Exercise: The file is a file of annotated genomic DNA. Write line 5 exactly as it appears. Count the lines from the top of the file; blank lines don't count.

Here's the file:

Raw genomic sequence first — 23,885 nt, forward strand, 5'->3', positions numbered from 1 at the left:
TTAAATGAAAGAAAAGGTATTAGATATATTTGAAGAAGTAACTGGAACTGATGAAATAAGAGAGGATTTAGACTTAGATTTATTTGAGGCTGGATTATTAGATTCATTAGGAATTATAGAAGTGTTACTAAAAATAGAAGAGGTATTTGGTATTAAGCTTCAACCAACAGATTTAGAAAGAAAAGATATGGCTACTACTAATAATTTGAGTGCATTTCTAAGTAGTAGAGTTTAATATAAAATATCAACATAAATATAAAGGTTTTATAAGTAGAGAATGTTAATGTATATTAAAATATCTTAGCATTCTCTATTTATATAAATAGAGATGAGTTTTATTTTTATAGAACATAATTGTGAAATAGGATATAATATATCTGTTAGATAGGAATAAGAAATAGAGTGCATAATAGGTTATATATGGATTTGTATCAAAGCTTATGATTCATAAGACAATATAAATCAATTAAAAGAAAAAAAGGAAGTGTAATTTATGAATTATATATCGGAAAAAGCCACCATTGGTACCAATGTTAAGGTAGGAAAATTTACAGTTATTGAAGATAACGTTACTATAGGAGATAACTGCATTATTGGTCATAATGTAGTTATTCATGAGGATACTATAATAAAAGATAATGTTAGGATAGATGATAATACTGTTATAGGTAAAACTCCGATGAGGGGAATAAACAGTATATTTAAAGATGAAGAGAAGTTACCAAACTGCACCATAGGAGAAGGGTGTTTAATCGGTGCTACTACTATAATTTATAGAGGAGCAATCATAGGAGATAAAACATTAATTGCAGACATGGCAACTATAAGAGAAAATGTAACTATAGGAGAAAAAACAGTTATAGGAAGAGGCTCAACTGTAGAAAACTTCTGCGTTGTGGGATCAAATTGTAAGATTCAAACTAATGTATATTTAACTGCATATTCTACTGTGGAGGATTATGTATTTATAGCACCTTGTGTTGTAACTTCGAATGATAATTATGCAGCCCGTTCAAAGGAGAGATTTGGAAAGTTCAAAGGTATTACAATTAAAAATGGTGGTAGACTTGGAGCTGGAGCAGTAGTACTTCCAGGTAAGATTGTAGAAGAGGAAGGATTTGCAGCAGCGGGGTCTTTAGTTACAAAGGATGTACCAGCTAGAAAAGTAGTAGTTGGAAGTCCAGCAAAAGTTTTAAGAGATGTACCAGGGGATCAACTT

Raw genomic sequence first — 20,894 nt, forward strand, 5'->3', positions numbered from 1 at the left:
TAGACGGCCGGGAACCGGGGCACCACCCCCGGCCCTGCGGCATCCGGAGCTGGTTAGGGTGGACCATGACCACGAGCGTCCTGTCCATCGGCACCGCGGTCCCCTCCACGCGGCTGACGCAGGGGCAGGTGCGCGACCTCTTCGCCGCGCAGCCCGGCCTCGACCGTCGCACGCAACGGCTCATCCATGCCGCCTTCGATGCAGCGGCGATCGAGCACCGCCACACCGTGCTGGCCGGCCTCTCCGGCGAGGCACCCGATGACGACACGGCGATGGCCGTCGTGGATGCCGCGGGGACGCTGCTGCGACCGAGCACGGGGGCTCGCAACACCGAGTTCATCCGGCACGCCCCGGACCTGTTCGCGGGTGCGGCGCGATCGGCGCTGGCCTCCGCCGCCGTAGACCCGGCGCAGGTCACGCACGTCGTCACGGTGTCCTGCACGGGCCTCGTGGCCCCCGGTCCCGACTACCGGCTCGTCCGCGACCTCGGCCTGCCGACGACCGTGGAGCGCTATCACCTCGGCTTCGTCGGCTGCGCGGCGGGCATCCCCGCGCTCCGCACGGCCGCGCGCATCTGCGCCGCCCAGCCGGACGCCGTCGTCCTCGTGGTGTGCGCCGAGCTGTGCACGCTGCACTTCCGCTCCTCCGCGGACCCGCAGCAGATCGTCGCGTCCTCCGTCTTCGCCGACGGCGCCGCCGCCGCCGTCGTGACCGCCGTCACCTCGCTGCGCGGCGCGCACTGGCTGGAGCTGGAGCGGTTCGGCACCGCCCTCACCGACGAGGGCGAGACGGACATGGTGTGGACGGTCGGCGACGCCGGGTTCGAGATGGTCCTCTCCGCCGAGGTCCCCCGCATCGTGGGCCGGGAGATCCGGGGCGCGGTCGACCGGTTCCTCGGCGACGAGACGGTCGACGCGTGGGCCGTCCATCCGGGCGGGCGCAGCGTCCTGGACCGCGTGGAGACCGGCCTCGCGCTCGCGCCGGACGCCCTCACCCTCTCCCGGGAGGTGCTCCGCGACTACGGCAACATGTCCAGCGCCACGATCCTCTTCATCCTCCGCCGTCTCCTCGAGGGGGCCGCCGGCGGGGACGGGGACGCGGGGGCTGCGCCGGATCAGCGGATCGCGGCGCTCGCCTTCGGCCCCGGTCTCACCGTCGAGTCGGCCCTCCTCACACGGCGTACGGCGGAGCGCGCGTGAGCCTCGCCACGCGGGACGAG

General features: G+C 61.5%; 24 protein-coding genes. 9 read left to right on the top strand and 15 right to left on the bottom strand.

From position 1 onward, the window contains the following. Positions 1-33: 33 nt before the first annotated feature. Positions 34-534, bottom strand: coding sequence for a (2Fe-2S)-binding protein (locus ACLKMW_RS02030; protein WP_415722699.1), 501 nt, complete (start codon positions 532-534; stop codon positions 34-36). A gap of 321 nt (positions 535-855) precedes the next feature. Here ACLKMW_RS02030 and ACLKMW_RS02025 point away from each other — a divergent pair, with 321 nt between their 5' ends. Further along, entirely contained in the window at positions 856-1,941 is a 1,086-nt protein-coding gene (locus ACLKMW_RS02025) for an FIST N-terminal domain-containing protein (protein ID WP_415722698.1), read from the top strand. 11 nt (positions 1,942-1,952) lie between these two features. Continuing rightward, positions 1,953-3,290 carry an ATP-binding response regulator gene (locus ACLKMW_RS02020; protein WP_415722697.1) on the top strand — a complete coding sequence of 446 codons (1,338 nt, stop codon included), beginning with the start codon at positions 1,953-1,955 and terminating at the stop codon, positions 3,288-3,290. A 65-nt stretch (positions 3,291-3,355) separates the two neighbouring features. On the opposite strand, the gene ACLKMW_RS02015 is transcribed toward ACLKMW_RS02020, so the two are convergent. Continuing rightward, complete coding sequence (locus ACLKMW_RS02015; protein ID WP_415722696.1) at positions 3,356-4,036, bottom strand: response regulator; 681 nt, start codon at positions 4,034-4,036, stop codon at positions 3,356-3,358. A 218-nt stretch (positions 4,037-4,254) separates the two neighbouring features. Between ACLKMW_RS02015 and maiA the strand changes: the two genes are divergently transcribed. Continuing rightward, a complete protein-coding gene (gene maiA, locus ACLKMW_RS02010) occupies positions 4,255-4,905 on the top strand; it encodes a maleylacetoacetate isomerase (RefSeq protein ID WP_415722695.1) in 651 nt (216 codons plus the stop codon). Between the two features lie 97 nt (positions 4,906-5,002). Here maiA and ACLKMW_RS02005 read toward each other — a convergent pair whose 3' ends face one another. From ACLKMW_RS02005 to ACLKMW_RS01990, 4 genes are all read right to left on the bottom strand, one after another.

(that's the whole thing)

General features: G+C 61.5%; 24 protein-coding genes. 9 read left to right on the top strand and 15 right to left on the bottom strand.